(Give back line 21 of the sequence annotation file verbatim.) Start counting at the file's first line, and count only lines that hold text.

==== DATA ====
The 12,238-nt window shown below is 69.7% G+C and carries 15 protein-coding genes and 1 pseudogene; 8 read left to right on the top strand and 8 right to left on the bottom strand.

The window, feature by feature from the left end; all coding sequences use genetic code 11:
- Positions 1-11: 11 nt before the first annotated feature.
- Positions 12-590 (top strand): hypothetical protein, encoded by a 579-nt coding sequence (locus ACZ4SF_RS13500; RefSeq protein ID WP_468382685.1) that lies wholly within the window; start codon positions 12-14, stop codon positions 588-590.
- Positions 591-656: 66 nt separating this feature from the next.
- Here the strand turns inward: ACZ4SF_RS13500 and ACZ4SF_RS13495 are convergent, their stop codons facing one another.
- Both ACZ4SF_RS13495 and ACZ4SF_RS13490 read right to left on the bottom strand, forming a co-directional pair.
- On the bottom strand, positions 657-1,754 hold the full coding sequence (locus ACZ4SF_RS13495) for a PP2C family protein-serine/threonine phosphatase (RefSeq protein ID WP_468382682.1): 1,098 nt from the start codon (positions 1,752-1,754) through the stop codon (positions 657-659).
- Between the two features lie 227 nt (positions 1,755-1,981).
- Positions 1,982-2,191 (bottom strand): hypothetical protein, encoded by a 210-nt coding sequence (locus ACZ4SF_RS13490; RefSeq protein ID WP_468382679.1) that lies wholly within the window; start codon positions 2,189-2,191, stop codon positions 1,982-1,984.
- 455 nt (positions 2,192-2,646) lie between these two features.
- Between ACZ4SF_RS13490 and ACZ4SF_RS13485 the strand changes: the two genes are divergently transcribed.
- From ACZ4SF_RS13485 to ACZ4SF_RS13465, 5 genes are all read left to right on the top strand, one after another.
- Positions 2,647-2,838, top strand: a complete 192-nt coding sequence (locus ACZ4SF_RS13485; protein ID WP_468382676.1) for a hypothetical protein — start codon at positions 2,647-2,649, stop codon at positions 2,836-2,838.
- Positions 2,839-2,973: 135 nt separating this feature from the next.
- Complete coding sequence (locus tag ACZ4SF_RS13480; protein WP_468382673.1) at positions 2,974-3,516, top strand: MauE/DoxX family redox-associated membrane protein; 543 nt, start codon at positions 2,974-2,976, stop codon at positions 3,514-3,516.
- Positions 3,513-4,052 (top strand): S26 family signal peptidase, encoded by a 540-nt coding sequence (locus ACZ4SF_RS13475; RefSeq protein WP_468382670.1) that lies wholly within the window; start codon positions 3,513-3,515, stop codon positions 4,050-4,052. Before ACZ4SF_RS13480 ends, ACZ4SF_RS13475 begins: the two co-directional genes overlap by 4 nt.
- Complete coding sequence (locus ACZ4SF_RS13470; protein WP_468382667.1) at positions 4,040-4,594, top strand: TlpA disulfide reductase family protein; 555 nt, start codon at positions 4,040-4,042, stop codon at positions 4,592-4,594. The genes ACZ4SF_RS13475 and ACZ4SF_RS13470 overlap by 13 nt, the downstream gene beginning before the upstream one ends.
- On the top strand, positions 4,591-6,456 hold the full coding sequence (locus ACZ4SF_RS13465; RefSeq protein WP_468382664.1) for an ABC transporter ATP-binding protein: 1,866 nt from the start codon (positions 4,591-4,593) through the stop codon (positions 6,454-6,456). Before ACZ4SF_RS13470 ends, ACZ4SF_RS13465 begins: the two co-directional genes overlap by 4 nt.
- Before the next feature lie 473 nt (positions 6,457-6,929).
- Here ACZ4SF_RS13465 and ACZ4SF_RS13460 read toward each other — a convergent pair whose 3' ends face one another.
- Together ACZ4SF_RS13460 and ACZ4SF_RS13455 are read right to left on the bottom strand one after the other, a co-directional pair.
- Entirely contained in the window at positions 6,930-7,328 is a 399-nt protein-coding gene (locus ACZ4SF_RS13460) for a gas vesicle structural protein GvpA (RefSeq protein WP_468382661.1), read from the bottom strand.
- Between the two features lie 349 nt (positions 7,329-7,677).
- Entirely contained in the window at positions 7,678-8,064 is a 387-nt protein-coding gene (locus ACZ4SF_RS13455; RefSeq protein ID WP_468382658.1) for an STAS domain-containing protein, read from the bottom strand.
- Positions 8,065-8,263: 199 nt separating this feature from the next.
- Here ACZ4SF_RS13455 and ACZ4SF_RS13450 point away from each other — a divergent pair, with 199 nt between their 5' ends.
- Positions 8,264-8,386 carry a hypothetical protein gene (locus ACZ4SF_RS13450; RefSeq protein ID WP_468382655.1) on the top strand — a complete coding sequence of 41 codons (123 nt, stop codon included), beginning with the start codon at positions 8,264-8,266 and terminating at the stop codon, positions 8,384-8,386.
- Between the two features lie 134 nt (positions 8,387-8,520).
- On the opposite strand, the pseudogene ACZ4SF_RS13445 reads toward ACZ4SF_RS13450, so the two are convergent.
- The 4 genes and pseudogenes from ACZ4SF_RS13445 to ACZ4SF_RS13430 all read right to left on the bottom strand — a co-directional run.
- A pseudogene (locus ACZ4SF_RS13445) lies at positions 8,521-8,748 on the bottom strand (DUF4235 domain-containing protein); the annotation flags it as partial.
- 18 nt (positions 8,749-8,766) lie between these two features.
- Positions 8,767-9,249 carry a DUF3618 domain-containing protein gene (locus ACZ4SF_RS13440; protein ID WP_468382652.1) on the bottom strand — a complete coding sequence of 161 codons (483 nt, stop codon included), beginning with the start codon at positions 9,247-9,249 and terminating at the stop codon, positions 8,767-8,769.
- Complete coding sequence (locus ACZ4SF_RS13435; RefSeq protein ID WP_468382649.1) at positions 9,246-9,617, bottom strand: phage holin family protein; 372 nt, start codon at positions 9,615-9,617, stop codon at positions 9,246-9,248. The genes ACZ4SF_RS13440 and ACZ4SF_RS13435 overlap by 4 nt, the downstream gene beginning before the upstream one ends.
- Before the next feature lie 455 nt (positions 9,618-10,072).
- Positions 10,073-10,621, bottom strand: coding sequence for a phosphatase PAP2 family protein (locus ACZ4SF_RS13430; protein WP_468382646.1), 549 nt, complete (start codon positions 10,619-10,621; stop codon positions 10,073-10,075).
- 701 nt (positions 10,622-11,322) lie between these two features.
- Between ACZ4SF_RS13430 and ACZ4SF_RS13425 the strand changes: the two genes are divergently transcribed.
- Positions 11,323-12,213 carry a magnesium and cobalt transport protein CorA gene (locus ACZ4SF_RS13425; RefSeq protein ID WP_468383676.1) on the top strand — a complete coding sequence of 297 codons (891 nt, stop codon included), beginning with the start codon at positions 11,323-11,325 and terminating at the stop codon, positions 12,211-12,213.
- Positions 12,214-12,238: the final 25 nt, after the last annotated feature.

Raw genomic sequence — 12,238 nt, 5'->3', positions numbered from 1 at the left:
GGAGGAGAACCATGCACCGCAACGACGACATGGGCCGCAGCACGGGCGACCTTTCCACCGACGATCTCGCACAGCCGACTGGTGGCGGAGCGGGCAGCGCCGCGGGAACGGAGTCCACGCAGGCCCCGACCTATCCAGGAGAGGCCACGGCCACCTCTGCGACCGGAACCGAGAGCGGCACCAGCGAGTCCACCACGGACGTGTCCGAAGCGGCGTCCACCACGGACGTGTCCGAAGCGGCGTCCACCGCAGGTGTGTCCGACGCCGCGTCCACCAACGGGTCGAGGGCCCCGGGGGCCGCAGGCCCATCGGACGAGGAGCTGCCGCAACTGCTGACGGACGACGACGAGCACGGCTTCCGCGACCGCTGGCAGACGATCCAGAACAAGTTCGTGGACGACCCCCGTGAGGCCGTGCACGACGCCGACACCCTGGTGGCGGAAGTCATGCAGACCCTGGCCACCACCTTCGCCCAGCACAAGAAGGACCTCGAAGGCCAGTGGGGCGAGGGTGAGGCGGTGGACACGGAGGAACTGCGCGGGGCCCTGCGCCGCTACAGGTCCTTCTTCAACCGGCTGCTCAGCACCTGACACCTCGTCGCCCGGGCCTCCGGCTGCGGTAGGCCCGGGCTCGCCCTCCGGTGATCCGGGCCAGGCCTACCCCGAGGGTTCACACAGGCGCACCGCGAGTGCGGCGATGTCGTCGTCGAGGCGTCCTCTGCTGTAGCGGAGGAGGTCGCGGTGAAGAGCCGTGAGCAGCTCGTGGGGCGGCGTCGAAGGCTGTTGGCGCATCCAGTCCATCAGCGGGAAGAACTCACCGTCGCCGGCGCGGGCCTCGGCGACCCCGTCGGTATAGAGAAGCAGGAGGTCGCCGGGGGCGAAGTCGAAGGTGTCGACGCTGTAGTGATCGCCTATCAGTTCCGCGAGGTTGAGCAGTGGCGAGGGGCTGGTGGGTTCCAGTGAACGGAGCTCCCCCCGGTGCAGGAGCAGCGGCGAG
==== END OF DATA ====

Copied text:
- Here ACZ4SF_RS13465 and ACZ4SF_RS13460 read toward each other — a convergent pair whose 3' ends face one another.